I may have waited to long to read Wendell Berry’s essays. In fact, I’m sure I did. I borrowed Life Is a Miracle – An Essay against Modern Superstition from a friend of mine, and found it to be cardboard.
I love much of his poetry, and was superdelighted to see the play of his life, created entirely with his poetry, at the Humana Festival a couple of years ago. But the thinking in this book is too dry, and does not seem to believe in miracles. – or in much of joy. The modern superstition he mentions is largely about our ingrained belief that science can solve everything, that life is mechanical, that more and better machines will get us there.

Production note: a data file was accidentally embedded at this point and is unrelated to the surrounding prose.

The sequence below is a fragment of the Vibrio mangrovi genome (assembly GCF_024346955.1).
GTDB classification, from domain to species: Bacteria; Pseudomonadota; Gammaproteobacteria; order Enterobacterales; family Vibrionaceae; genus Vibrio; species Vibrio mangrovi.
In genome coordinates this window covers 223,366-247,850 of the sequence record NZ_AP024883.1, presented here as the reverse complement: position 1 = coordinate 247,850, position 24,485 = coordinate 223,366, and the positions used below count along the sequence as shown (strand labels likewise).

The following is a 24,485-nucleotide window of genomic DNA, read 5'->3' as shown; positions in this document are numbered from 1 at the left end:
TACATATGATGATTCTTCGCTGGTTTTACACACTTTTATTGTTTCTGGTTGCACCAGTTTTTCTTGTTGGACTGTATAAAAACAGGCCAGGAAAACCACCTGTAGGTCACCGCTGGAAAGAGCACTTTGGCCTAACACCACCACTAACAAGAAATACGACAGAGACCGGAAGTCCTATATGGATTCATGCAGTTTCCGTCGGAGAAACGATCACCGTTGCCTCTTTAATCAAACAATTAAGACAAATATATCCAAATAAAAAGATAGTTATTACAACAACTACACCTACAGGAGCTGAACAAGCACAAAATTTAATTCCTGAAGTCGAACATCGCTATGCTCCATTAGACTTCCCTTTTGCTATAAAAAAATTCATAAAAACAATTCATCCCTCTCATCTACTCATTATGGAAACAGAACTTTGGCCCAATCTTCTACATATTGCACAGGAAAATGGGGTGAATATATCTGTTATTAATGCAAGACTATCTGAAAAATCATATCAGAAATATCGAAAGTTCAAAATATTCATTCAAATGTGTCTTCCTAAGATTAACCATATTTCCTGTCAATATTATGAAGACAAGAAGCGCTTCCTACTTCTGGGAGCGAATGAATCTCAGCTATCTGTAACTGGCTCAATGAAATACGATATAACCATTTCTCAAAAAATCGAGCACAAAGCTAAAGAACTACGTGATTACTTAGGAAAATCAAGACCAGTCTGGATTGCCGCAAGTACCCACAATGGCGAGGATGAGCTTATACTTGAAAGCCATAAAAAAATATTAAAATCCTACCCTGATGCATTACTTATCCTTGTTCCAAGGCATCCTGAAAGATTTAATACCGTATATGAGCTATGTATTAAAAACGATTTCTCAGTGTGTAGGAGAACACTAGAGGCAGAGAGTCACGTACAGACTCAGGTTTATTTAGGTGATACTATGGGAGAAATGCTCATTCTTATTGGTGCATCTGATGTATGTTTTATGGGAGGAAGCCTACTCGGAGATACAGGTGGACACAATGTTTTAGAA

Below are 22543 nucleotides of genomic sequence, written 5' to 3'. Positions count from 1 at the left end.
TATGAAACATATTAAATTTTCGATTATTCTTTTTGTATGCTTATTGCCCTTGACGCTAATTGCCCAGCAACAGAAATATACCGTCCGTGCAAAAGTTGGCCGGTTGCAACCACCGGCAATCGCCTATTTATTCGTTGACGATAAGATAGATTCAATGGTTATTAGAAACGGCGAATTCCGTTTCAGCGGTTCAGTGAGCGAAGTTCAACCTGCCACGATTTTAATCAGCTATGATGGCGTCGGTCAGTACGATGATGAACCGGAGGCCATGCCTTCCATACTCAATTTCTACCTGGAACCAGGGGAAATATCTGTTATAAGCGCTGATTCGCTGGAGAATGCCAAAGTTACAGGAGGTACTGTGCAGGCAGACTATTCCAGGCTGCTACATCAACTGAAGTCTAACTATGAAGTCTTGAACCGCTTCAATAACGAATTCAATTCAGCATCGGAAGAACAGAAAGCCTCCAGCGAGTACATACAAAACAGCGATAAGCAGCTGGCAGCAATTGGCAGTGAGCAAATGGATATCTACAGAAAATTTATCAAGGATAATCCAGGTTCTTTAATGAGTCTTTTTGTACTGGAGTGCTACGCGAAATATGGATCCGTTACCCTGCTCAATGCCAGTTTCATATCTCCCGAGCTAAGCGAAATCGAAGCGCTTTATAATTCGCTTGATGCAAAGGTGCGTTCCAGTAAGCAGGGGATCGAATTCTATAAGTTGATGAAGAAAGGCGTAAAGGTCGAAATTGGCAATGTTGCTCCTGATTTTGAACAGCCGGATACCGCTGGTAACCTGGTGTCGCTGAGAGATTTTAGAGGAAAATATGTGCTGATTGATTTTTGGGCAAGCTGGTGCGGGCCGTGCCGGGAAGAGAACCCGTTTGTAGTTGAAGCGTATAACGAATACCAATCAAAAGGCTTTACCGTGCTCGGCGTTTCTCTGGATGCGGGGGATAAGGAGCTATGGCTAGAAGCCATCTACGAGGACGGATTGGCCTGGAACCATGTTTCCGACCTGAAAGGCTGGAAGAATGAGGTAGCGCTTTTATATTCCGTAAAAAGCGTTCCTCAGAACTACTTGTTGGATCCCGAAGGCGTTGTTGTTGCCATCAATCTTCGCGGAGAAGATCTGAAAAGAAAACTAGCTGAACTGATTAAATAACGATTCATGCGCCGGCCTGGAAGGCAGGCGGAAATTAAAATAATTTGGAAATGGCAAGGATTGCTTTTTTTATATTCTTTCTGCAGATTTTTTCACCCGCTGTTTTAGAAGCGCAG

But even that is of the wrong century, and is cold and lifeless. Somehow he’s lost track of the juice that filled his life up until now. And somehow he’s missed all the great stuff the kids are doing, the new world being invented as the old blasts itself apart. He’s tilting at windmills that our new culture is simply passing by – no point in tilting at them.
So I was not even able to finish it. I cherish the juicy Wendell in his poems.